the previous post I used some geometry to show that the January UAH anomaly of 0.72˚ is not supported by the data on channel 5, footprint 15. The idea that the area of a temperature graph can determine the anomaly may not be immediately obvious, so I wanted to show that this must be so with an informal proof. I leave formalizing the proof as an exercise to the reader.
It's important this be done because in the raw data we're working with temperatures, not anomalies. But the published temperature changes are in anomalies, not temperatures. We need to be able to switch between the two and compare the two with confidence.
What Is An Anomaly?
By definition, an anomaly is a deviation from some standard. A temperature anomaly is a deviation from some standard temperature. The value of the standard temperature doesn't matter too much, so long as it's well defined. We'll say the standard temperature has some value we'll call ⣿. Like any other temperature, we can graph ⣿ on a chart. We'll say the temperature ⣿ is graphed by the rectangle a in the diagram at the beginning of this post. When we say the temperature anomaly is 0˚, that's equivalent to saying the temperature is ⣿.
What Is The Temperature Area?
The temperature area is simply the area of the graph below the curve showing the anomaly. So if the anomaly is zero, the temperature area is the area of the bar that maps ⣿.
The X axis of such a graph represents time. When can measure time in different ways. For example the X axis of a month with 31 days can be measured with 333,450 scan lines along the X axis. Or it can be measured as 31 days. Or it can be measure as 1 month. It doesn't really mater which unit we choose anymore than it matters if we call 36 inches 3 feet or a yard.
For convenience, we'll say the X axis is 1, for 1 month. (Note that I used 31 as the width in my previous post. That works just fine, but I'll probably use 1 from here on out to make it easy on myself.) This means when we want to calculate a temperature area, we need only be concerned with it's height. This is because the area of a rectangle equals width times height and width is always 1.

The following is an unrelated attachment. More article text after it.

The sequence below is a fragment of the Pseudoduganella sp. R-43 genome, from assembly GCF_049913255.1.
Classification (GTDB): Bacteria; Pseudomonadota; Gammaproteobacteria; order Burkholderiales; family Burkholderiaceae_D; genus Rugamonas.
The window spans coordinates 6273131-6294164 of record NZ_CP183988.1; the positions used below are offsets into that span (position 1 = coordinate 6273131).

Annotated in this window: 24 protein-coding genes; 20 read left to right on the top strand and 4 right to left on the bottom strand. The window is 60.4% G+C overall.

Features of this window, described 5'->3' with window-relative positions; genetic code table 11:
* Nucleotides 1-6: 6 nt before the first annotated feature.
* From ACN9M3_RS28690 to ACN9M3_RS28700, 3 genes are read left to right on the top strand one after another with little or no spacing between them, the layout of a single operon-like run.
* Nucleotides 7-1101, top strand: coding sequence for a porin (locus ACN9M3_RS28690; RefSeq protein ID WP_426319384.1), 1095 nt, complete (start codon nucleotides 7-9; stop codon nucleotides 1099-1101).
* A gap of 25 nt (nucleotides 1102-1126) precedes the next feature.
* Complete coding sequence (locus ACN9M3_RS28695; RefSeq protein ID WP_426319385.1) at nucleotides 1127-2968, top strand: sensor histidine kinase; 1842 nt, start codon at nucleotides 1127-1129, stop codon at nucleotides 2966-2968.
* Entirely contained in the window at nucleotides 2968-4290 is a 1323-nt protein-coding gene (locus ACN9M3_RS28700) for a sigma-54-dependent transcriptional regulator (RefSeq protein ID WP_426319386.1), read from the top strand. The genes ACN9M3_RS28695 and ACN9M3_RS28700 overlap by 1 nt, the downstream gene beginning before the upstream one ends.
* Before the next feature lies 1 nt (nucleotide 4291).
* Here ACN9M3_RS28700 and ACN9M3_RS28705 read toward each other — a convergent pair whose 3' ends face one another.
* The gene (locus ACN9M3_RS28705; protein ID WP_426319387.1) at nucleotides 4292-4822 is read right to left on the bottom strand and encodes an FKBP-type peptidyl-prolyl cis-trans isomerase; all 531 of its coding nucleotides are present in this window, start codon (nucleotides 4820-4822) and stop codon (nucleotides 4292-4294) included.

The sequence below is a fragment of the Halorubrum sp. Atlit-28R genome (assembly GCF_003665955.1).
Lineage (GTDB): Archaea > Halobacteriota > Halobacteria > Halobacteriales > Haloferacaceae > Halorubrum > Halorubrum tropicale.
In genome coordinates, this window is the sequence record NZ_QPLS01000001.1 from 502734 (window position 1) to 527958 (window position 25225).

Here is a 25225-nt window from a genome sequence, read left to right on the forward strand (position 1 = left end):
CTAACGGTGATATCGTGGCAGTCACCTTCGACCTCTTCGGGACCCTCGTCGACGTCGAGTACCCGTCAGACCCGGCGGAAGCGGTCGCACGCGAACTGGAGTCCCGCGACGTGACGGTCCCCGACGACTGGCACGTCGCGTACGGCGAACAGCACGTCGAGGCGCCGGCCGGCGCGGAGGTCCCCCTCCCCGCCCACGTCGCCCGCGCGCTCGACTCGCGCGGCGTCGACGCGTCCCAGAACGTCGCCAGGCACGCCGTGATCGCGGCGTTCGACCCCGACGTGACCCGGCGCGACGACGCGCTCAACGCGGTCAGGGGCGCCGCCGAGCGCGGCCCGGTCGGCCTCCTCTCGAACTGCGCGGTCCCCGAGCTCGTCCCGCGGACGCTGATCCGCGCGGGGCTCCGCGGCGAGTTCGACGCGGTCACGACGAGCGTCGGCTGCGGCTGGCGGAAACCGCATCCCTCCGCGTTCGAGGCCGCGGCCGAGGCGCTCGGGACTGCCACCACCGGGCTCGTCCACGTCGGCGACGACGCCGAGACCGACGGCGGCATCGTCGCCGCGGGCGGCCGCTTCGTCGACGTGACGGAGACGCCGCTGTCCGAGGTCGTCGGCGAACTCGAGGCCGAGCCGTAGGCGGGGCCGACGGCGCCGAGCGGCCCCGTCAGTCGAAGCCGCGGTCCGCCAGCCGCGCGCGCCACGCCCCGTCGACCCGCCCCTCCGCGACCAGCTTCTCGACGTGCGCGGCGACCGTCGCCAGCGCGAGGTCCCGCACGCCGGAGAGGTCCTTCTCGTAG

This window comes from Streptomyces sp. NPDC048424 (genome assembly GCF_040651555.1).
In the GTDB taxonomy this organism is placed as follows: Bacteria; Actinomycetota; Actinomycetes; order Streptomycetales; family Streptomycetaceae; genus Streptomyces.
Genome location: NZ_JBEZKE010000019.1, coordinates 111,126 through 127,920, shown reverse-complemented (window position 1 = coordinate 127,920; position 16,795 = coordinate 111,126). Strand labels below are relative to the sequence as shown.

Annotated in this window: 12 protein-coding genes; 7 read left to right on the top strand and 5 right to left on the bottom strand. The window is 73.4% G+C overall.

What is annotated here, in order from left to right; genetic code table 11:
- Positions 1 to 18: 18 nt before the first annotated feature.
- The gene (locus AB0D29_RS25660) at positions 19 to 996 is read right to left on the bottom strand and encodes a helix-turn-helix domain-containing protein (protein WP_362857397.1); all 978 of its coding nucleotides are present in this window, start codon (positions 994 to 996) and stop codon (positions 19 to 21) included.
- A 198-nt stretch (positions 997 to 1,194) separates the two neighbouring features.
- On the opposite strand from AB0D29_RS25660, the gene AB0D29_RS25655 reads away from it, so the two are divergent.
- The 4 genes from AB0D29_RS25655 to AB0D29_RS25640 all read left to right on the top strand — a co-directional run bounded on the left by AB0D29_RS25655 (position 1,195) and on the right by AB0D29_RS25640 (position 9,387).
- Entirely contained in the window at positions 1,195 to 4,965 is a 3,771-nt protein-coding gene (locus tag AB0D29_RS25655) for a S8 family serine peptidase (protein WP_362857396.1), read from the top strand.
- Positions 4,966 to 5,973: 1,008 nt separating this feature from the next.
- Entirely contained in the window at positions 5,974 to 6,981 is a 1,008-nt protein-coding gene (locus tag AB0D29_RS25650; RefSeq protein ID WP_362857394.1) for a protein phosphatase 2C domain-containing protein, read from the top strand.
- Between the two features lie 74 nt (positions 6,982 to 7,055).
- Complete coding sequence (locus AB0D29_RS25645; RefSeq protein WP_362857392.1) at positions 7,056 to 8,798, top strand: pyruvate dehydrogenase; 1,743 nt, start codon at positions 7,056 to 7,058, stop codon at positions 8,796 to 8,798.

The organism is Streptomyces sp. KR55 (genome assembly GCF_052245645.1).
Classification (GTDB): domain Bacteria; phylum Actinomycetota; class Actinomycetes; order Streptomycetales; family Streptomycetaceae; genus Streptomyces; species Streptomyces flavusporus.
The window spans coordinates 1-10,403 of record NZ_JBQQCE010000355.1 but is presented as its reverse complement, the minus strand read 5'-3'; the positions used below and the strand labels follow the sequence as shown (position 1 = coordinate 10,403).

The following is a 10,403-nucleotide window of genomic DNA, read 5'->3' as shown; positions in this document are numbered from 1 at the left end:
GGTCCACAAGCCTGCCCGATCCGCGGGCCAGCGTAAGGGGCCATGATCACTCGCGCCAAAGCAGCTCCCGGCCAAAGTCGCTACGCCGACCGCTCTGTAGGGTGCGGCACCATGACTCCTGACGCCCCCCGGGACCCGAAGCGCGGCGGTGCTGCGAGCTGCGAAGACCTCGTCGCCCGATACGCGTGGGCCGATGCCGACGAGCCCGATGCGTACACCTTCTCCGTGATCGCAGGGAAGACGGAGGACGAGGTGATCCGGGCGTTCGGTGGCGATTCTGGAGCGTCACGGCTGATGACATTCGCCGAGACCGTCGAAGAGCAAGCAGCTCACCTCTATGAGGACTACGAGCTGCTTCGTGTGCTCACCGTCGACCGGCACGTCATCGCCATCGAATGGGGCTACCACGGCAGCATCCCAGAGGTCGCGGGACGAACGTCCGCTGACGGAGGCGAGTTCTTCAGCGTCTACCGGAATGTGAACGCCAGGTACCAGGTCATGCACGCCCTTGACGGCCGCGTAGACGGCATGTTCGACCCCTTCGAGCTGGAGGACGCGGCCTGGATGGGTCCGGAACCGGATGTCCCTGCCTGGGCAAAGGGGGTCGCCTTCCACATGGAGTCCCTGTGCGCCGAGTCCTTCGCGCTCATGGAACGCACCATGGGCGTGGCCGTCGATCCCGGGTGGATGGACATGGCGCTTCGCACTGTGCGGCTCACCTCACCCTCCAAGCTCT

So, for example, the temperature area of ⣿ is always ⣿.
We can graph anomalies individually, or we can take the best fit to the anomalies. When we take the best fit we get a triangle above or below ⣿. If we instead graph anomalies we get lots of little triangles along the graph, but in the end the area of the anomalies is the same. Again, for convenience, we'll take the best fit and work with a single triangle.
If the anomaly at the beginning of the graph is zero and at the end of the graph is some positive number, ❢, then a triangle is formed with an area equal to ½❢ and the temperature area now equals ⣿ + ½❢. This is shown in rectangle b in the diagram at the beginning of this post.
If the anomaly at the beginning and end of the graph is some positive number ❢, then two triangles are formed both with an area equal to ½❢ and the temperature area now equals ⣿ + ❢. This is shown in rectangle c in the diagram at the beginning of this post.
If the anomaly at the beginning of the graph is zero and at the end of the graph is some negative number, ❧, then a triangle is formed with an area equal to ½❧ and the temperature area now equals ⣿ - ½❧. This is shown in rectangle d in the diagram at the beginning of this post.
We can see from these examples that as the anomaly changes, the temperature area also changes in direct proportion. Or, equivalently, we could say that as the temperature area changes the anomaly changes in direct proportion.
So if we ever see a change in temperature area and a change in anomaly not in sync, we know something is wrong.
Previous Posts In This Series:
Trying To Find The UAH January Anomaly In The Raw Data, Part 1 Of 2
Overview Of The Aqua Satellite Project, Update 1 Features
Aqua Satellite Project, Update 1 Released
Spot Checking The Spot Check
NASA, UAH Notified Of QA Spot Check Findings
About The Aqua Satellite Project
UAH January Raw Data Spot Check
So, About That January UAH Anomaly
A Note On UAH's High January Temperature